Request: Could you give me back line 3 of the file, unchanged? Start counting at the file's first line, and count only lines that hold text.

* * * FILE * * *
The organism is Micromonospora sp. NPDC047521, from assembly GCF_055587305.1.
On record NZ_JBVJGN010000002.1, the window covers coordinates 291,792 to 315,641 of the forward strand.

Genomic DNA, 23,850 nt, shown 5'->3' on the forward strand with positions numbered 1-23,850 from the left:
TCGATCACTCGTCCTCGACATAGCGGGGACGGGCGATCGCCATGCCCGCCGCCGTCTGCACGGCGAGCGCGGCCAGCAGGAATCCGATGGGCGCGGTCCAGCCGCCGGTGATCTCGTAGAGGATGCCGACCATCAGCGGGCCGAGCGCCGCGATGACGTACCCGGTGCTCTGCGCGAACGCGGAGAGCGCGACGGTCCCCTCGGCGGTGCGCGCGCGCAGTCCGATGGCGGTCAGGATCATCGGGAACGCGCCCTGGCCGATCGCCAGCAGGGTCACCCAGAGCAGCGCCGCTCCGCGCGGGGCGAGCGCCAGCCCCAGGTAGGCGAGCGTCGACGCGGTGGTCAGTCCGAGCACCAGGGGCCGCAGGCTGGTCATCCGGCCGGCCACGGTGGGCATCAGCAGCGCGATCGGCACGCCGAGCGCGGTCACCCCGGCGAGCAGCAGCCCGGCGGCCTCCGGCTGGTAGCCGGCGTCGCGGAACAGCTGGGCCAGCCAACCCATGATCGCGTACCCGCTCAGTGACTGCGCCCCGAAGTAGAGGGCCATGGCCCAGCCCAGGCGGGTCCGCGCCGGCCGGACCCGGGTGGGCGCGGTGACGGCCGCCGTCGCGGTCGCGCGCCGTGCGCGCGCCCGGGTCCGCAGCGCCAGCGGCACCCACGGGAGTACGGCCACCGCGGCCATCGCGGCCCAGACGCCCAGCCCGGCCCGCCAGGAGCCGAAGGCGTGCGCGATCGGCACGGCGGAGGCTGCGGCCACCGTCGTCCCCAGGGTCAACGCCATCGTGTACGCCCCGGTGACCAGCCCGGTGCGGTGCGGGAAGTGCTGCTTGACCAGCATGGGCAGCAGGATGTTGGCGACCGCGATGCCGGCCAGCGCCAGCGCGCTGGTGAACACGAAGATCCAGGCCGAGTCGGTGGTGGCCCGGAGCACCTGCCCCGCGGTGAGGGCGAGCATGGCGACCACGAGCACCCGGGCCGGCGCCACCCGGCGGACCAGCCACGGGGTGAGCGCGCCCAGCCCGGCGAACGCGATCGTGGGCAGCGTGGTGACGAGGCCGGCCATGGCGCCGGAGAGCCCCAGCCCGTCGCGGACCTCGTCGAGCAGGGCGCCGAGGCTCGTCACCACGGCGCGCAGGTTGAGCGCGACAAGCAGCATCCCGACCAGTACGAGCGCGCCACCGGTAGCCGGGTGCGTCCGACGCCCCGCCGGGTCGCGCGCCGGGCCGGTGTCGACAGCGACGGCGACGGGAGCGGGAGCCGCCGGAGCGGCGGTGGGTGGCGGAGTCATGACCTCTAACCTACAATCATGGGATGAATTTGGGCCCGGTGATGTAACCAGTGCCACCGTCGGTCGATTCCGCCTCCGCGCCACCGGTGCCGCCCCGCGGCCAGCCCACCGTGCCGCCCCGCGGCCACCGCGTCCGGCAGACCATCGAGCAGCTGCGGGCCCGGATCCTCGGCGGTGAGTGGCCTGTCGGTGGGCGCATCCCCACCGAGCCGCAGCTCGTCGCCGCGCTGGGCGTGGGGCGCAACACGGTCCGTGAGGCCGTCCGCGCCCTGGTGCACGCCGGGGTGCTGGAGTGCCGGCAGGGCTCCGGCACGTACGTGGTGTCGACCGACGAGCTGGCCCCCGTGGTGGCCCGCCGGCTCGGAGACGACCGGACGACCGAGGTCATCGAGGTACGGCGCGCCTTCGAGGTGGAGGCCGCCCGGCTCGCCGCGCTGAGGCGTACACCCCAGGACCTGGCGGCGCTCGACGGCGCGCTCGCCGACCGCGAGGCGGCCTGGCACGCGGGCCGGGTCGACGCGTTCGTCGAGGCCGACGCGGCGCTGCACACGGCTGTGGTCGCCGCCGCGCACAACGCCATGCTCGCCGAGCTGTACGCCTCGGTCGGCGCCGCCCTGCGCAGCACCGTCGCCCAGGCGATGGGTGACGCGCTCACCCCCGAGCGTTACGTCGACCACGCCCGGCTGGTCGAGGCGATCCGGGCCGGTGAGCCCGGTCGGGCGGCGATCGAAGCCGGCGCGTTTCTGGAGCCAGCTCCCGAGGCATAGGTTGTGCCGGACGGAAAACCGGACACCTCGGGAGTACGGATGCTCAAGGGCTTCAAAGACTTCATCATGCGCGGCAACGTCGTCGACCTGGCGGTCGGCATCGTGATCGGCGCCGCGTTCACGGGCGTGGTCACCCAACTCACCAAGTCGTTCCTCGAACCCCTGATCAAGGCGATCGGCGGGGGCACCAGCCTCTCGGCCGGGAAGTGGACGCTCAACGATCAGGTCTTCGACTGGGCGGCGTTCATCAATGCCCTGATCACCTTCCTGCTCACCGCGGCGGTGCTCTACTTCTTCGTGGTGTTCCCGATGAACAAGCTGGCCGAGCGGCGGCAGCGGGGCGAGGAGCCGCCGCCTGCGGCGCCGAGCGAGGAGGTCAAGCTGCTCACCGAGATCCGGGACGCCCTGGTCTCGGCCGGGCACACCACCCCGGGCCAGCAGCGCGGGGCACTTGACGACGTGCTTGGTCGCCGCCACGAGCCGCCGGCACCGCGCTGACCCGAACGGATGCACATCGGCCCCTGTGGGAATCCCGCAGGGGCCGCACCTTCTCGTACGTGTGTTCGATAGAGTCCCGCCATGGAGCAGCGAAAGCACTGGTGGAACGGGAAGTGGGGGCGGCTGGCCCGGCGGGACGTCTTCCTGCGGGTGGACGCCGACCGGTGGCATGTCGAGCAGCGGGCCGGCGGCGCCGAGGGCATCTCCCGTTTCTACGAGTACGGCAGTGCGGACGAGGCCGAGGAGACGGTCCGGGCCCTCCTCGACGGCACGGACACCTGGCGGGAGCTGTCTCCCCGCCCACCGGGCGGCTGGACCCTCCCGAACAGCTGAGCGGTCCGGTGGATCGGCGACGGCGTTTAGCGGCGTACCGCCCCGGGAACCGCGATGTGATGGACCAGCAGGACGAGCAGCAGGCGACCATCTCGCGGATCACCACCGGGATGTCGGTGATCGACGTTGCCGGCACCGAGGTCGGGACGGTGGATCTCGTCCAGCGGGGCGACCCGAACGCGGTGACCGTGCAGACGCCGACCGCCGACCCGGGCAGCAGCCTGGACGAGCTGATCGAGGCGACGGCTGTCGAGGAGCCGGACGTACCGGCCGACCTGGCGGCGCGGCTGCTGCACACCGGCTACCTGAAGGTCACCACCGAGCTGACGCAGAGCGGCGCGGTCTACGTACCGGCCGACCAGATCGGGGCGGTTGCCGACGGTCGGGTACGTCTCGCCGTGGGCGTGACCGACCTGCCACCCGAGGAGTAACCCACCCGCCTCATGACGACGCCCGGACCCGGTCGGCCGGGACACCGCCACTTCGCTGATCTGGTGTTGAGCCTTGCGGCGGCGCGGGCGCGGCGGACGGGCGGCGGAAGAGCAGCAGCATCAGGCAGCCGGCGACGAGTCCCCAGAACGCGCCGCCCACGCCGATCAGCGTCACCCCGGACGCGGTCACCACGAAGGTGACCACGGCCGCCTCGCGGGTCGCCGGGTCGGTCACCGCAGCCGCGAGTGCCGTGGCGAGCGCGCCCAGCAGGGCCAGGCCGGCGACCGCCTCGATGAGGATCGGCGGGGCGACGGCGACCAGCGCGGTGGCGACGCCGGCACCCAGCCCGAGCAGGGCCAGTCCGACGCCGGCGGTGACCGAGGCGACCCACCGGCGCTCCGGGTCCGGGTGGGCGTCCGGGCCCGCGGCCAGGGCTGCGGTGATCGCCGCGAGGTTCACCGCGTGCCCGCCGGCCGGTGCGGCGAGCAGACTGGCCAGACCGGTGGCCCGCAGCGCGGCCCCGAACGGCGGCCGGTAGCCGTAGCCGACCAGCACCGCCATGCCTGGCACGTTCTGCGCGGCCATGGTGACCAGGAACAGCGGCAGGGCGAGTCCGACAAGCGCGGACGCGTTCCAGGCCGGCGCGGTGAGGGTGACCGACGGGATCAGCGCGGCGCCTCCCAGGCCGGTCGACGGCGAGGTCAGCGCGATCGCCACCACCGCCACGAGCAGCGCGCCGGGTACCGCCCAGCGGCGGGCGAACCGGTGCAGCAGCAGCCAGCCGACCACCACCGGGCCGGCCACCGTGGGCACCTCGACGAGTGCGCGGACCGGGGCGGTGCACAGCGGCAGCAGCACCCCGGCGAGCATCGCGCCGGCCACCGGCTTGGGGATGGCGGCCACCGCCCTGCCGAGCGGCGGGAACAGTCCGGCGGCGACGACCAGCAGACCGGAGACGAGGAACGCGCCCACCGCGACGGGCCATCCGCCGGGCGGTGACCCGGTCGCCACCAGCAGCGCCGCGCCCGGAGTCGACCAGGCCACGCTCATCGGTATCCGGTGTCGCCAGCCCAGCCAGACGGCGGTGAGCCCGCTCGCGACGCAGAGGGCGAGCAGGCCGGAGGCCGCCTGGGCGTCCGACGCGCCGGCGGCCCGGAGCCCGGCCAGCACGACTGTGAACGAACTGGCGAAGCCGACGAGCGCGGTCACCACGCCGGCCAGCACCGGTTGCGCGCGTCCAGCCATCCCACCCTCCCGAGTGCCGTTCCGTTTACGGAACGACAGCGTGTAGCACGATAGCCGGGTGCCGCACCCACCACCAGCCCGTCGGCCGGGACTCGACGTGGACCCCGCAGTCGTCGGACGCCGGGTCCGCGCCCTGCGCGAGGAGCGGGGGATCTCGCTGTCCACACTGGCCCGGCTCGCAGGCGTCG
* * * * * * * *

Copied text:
Genomic DNA, 23,850 nt, shown 5'->3' on the forward strand with positions numbered 1-23,850 from the left: